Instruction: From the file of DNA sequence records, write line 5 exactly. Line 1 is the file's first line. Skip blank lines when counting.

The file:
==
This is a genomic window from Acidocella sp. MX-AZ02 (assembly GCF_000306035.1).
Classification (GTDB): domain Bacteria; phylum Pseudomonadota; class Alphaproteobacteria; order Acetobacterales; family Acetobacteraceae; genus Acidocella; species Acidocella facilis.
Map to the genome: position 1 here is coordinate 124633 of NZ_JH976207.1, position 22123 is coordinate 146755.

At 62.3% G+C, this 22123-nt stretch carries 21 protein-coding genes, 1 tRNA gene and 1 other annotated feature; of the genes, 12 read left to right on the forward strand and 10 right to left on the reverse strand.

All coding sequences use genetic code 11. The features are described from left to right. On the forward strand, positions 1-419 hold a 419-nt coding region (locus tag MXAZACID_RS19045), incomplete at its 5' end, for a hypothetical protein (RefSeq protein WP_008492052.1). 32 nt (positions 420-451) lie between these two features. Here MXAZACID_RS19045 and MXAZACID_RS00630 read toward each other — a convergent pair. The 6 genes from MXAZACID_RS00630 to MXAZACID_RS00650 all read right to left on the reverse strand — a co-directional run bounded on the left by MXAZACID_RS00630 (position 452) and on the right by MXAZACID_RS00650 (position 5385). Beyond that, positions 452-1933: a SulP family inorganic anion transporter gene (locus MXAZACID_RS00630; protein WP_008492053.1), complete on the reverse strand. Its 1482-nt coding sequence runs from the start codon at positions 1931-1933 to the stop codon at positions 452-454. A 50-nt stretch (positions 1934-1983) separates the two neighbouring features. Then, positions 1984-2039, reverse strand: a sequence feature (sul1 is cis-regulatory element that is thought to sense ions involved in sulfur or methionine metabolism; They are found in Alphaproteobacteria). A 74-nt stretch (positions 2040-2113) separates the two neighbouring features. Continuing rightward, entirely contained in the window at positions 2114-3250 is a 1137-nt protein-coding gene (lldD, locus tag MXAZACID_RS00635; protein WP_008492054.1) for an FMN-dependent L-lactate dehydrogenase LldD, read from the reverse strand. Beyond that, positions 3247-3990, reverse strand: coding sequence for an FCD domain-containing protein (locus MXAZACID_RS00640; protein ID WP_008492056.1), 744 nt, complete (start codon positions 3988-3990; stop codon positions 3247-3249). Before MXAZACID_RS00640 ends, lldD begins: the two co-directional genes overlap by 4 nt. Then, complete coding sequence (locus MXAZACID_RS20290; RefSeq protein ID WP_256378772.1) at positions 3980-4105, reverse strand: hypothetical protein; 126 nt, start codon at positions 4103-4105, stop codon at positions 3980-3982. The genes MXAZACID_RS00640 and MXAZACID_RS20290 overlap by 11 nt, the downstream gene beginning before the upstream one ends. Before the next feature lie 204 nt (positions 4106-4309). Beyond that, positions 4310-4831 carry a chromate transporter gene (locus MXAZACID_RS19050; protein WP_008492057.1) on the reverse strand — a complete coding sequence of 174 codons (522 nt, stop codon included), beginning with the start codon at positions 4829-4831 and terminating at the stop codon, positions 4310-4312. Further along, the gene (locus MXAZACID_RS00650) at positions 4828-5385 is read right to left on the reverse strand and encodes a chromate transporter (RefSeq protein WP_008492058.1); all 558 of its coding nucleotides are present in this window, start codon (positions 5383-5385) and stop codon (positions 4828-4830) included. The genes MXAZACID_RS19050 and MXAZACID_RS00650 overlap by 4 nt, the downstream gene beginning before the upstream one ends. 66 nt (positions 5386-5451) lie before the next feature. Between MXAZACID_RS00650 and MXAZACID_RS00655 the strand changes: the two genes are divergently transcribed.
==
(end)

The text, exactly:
All coding sequences use genetic code 11. The features are described from left to right. On the forward strand, positions 1-419 hold a 419-nt coding region (locus tag MXAZACID_RS19045), incomplete at its 5' end, for a hypothetical protein (RefSeq protein WP_008492052.1). 32 nt (positions 420-451) lie between these two features. Here MXAZACID_RS19045 and MXAZACID_RS00630 read toward each other — a convergent pair. The 6 genes from MXAZACID_RS00630 to MXAZACID_RS00650 all read right to left on the reverse strand — a co-directional run bounded on the left by MXAZACID_RS00630 (position 452) and on the right by MXAZACID_RS00650 (position 5385). Beyond that, positions 452-1933: a SulP family inorganic anion transporter gene (locus MXAZACID_RS00630; protein WP_008492053.1), complete on the reverse strand. Its 1482-nt coding sequence runs from the start codon at positions 1931-1933 to the stop codon at positions 452-454. A 50-nt stretch (positions 1934-1983) separates the two neighbouring features. Then, positions 1984-2039, reverse strand: a sequence feature (sul1 is cis-regulatory element that is thought to sense ions involved in sulfur or methionine metabolism; They are found in Alphaproteobacteria). A 74-nt stretch (positions 2040-2113) separates the two neighbouring features. Continuing rightward, entirely contained in the window at positions 2114-3250 is a 1137-nt protein-coding gene (lldD, locus tag MXAZACID_RS00635; protein WP_008492054.1) for an FMN-dependent L-lactate dehydrogenase LldD, read from the reverse strand. Beyond that, positions 3247-3990, reverse strand: coding sequence for an FCD domain-containing protein (locus MXAZACID_RS00640; protein ID WP_008492056.1), 744 nt, complete (start codon positions 3988-3990; stop codon positions 3247-3249). Before MXAZACID_RS00640 ends, lldD begins: the two co-directional genes overlap by 4 nt. Then, complete coding sequence (locus MXAZACID_RS20290; RefSeq protein ID WP_256378772.1) at positions 3980-4105, reverse strand: hypothetical protein; 126 nt, start codon at positions 4103-4105, stop codon at positions 3980-3982. The genes MXAZACID_RS00640 and MXAZACID_RS20290 overlap by 11 nt, the downstream gene beginning before the upstream one ends. Before the next feature lie 204 nt (positions 4106-4309). Beyond that, positions 4310-4831 carry a chromate transporter gene (locus MXAZACID_RS19050; protein WP_008492057.1) on the reverse strand — a complete coding sequence of 174 codons (522 nt, stop codon included), beginning with the start codon at positions 4829-4831 and terminating at the stop codon, positions 4310-4312. Further along, the gene (locus MXAZACID_RS00650) at positions 4828-5385 is read right to left on the reverse strand and encodes a chromate transporter (RefSeq protein WP_008492058.1); all 558 of its coding nucleotides are present in this window, start codon (positions 5383-5385) and stop codon (positions 4828-4830) included. The genes MXAZACID_RS19050 and MXAZACID_RS00650 overlap by 4 nt, the downstream gene beginning before the upstream one ends. 66 nt (positions 5386-5451) lie before the next feature. Between MXAZACID_RS00650 and MXAZACID_RS00655 the strand changes: the two genes are divergently transcribed.